Is Salvu Mallia The PN's Best Campaign Strategy Ever, Or Just A Loose Cannon?
So far so controversial
Photo: Malta Independent
TV personality and PN candidate Salvu Mallia is on a headline-making roll. Just last week his controversial interview with the Times of Malta had more than a few feathers ruffled, and he's now back with a one-man-one-dog protest.
Mallia planted himself outside Castille this morning, with a bouquet of flowers in hand and placard around his neck which read: 'Dear EU delegates your presence in my country is being used by the government to give respectability to a corrupt regime.' The bouquet of flowers was for laying under the monument to Manwel Dimech, the placard was – well pretty self-explanatory.
Speaking to the press, Mallia explained his controversial comparison between Adolf Hitler and Joseph Muscat, explaining how his statements pointed to how the government is blinding the nation's voters in order to carry out their own agendas.
During the protest Mallia compared himself to Jesus Christ, Che Guevara and Gandhi; defended "vulgar" language he is being accused of using in previous press statements; said that if the public didn't understand his intentions it was because of lack of education; and compared Malta to a patient suffering from a heart attack.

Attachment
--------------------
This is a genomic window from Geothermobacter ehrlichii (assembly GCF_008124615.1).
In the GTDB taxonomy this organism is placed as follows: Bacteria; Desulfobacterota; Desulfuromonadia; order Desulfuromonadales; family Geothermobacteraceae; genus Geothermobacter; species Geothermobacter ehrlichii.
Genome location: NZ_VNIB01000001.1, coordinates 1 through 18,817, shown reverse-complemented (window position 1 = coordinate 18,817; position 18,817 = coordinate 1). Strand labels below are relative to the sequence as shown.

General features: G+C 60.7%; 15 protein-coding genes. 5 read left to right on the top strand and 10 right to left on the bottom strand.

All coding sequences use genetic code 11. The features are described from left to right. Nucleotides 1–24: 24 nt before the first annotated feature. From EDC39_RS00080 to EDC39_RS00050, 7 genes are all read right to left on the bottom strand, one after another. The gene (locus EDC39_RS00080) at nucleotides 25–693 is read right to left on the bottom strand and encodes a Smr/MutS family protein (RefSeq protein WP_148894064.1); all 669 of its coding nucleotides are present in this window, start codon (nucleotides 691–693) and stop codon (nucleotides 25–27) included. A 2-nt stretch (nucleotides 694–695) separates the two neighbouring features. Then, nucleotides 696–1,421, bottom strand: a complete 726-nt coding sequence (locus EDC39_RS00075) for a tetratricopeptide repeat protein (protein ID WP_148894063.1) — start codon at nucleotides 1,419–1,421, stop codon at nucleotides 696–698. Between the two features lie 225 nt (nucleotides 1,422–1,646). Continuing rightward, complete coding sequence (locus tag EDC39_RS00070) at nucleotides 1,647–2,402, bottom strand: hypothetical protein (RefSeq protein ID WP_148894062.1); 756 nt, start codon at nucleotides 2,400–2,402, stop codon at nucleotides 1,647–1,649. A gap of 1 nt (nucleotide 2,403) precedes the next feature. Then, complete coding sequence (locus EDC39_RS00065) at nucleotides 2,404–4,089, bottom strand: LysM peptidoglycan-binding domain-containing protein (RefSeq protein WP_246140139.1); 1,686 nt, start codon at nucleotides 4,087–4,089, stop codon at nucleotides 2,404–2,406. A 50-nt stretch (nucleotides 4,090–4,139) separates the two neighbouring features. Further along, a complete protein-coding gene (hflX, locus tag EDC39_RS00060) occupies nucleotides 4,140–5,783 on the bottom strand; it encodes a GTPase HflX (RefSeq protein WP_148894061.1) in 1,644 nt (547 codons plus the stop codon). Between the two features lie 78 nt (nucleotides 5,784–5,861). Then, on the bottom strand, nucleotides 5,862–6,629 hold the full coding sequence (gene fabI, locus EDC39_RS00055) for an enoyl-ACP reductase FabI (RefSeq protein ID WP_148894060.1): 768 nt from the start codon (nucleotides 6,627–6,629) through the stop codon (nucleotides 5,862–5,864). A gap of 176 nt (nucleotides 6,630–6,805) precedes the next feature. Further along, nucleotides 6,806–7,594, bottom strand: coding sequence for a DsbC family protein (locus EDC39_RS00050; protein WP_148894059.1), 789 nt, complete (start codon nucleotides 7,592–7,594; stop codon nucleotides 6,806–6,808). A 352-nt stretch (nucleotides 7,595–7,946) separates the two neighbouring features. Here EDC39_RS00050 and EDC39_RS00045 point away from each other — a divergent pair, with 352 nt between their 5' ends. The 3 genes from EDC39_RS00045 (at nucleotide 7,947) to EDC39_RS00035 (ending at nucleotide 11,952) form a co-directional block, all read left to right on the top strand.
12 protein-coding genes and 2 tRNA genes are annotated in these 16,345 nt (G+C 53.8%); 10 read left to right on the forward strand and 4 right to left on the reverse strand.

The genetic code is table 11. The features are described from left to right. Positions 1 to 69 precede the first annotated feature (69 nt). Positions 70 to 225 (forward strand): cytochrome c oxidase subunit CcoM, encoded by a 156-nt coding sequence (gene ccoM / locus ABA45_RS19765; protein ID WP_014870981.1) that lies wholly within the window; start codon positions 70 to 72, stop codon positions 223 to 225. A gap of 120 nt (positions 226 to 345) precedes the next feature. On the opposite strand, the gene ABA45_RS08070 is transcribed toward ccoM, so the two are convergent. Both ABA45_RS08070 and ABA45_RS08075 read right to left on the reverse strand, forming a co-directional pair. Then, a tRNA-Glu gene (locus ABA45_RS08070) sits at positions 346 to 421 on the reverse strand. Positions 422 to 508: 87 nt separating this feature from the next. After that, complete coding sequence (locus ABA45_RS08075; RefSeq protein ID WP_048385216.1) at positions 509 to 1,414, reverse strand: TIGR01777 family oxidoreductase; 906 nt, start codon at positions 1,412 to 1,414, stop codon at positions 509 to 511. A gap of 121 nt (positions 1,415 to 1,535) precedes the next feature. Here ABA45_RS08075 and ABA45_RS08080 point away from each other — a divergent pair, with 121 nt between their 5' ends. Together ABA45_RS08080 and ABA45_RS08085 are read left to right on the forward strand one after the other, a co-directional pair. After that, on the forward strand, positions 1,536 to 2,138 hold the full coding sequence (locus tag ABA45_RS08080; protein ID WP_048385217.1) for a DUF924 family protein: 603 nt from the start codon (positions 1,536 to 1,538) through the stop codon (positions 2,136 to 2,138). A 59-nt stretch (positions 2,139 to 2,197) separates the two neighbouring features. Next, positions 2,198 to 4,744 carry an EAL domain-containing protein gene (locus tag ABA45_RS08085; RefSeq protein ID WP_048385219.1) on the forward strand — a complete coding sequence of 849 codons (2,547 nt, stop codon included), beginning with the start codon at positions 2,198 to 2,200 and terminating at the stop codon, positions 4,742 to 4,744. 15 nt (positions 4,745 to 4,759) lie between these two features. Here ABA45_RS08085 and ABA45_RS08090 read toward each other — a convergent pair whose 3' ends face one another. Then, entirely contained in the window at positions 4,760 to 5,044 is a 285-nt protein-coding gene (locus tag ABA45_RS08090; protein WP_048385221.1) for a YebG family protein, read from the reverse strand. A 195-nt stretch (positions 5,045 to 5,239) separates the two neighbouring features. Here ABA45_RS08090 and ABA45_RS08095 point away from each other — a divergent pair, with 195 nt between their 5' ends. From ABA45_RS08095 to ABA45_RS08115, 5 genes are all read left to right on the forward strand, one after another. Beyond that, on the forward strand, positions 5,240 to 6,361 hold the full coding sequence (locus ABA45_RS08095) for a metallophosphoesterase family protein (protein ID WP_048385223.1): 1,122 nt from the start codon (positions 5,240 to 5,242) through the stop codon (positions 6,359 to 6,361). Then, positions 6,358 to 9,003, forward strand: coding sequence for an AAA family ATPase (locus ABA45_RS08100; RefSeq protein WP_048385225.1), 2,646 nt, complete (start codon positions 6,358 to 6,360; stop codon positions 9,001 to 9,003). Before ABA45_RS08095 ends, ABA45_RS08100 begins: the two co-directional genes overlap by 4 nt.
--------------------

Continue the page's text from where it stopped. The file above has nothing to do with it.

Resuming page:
And that's just this week.
Mallia is getting a lot of press coverage – even from the Labour Party. Some Labour exponents are warning against giving him so much attention, whilst other are capitalising on his fearless statements and comparisons.
So, with all that's been going on with this political rogue, we have to ask – is this a massive plan being orchestrated by the PN, or a huge and potentially fatal risk on their part?
His actions so far could be indicative of one of two scenarios:
Scenario one: He's using the same headline-grabbing tactics as Trump and the Brexiteers as a really smart way for the PN to show that the party is becoming less conservative, but will still not let go of its core, moral absolutes – cue Simon Busuttil's reaction.
Scenario two: They let this guy in without really knowing what the fallout would be, and are now waiting to see whether his actions will be exactly what the population wants, or a serious detriment in the run up to the next election. They had better figure it out soon though, because Mallia is already being labelled the 'new leader' of the party.
Well, if the world showed us anything in 2016, it's that they are tired of the establishment powers, and pretty much done with being politically correct about it. The big question is whether Malta feels the same way or not.